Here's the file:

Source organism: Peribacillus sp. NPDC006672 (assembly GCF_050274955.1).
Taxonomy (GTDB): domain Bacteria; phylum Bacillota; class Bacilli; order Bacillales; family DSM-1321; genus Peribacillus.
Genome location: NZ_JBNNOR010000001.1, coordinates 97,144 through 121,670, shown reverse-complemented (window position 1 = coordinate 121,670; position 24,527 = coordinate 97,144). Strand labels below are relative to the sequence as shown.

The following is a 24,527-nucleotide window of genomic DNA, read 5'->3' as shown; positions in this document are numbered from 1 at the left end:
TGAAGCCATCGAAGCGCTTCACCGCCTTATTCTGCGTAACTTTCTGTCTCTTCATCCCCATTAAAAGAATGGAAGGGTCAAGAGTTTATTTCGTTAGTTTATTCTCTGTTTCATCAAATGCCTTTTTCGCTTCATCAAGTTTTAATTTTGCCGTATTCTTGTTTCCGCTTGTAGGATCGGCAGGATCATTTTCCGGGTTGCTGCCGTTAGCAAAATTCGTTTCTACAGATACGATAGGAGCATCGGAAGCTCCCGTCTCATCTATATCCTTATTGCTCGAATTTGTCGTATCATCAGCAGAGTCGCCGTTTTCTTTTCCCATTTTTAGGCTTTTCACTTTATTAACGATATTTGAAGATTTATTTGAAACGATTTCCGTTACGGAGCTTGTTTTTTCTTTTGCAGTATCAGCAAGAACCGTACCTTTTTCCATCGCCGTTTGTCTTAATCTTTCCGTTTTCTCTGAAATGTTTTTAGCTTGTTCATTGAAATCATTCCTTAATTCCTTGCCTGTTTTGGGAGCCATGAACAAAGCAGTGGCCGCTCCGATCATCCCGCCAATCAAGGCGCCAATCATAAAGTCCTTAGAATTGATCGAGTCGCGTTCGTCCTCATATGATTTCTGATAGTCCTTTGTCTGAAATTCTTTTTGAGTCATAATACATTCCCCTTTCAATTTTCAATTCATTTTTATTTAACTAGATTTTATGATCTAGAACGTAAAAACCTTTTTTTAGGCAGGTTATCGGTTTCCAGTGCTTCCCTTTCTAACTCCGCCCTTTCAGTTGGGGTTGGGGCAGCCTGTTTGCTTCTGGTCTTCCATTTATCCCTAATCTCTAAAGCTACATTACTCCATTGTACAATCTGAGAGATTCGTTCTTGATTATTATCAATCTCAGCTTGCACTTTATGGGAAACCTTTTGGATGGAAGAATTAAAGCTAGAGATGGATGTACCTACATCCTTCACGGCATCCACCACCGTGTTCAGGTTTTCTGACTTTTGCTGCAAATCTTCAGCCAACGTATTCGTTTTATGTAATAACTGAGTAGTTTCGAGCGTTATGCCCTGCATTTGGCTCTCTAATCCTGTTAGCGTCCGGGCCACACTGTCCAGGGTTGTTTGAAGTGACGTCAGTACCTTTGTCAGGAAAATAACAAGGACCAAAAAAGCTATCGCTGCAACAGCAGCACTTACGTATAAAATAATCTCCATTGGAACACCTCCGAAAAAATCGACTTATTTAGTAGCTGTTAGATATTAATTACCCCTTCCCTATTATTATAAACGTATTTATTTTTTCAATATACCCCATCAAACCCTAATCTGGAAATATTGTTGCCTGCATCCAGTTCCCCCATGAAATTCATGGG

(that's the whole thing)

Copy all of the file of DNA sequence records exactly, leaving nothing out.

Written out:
Source organism: Peribacillus sp. NPDC006672 (assembly GCF_050274955.1).
Taxonomy (GTDB): domain Bacteria; phylum Bacillota; class Bacilli; order Bacillales; family DSM-1321; genus Peribacillus.
Genome location: NZ_JBNNOR010000001.1, coordinates 97,144 through 121,670, shown reverse-complemented (window position 1 = coordinate 121,670; position 24,527 = coordinate 97,144). Strand labels below are relative to the sequence as shown.

The following is a 24,527-nucleotide window of genomic DNA, read 5'->3' as shown; positions in this document are numbered from 1 at the left end:
TGAAGCCATCGAAGCGCTTCACCGCCTTATTCTGCGTAACTTTCTGTCTCTTCATCCCCATTAAAAGAATGGAAGGGTCAAGAGTTTATTTCGTTAGTTTATTCTCTGTTTCATCAAATGCCTTTTTCGCTTCATCAAGTTTTAATTTTGCCGTATTCTTGTTTCCGCTTGTAGGATCGGCAGGATCATTTTCCGGGTTGCTGCCGTTAGCAAAATTCGTTTCTACAGATACGATAGGAGCATCGGAAGCTCCCGTCTCATCTATATCCTTATTGCTCGAATTTGTCGTATCATCAGCAGAGTCGCCGTTTTCTTTTCCCATTTTTAGGCTTTTCACTTTATTAACGATATTTGAAGATTTATTTGAAACGATTTCCGTTACGGAGCTTGTTTTTTCTTTTGCAGTATCAGCAAGAACCGTACCTTTTTCCATCGCCGTTTGTCTTAATCTTTCCGTTTTCTCTGAAATGTTTTTAGCTTGTTCATTGAAATCATTCCTTAATTCCTTGCCTGTTTTGGGAGCCATGAACAAAGCAGTGGCCGCTCCGATCATCCCGCCAATCAAGGCGCCAATCATAAAGTCCTTAGAATTGATCGAGTCGCGTTCGTCCTCATATGATTTCTGATAGTCCTTTGTCTGAAATTCTTTTTGAGTCATAATACATTCCCCTTTCAATTTTCAATTCATTTTTATTTAACTAGATTTTATGATCTAGAACGTAAAAACCTTTTTTTAGGCAGGTTATCGGTTTCCAGTGCTTCCCTTTCTAACTCCGCCCTTTCAGTTGGGGTTGGGGCAGCCTGTTTGCTTCTGGTCTTCCATTTATCCCTAATCTCTAAAGCTACATTACTCCATTGTACAATCTGAGAGATTCGTTCTTGATTATTATCAATCTCAGCTTGCACTTTATGGGAAACCTTTTGGATGGAAGAATTAAAGCTAGAGATGGATGTACCTACATCCTTCACGGCATCCACCACCGTGTTCAGGTTTTCTGACTTTTGCTGCAAATCTTCAGCCAACGTATTCGTTTTATGTAATAACTGAGTAGTTTCGAGCGTTATGCCCTGCATTTGGCTCTCTAATCCTGTTAGCGTCCGGGCCACACTGTCCAGGGTTGTTTGAAGTGACGTCAGTACCTTTGTCAGGAAAATAACAAGGACCAAAAAAGCTATCGCTGCAACAGCAGCACTTACGTATAAAATAATCTCCATTGGAACACCTCCGAAAAAATCGACTTATTTAGTAGCTGTTAGATATTAATTACCCCTTCCCTATTATTATAAACGTATTTATTTTTTCAATATACCCCATCAAACCCTAATCTGGAAATATTGTTGCCTGCATCCAGTTCCCCCATGAAATTCATGGG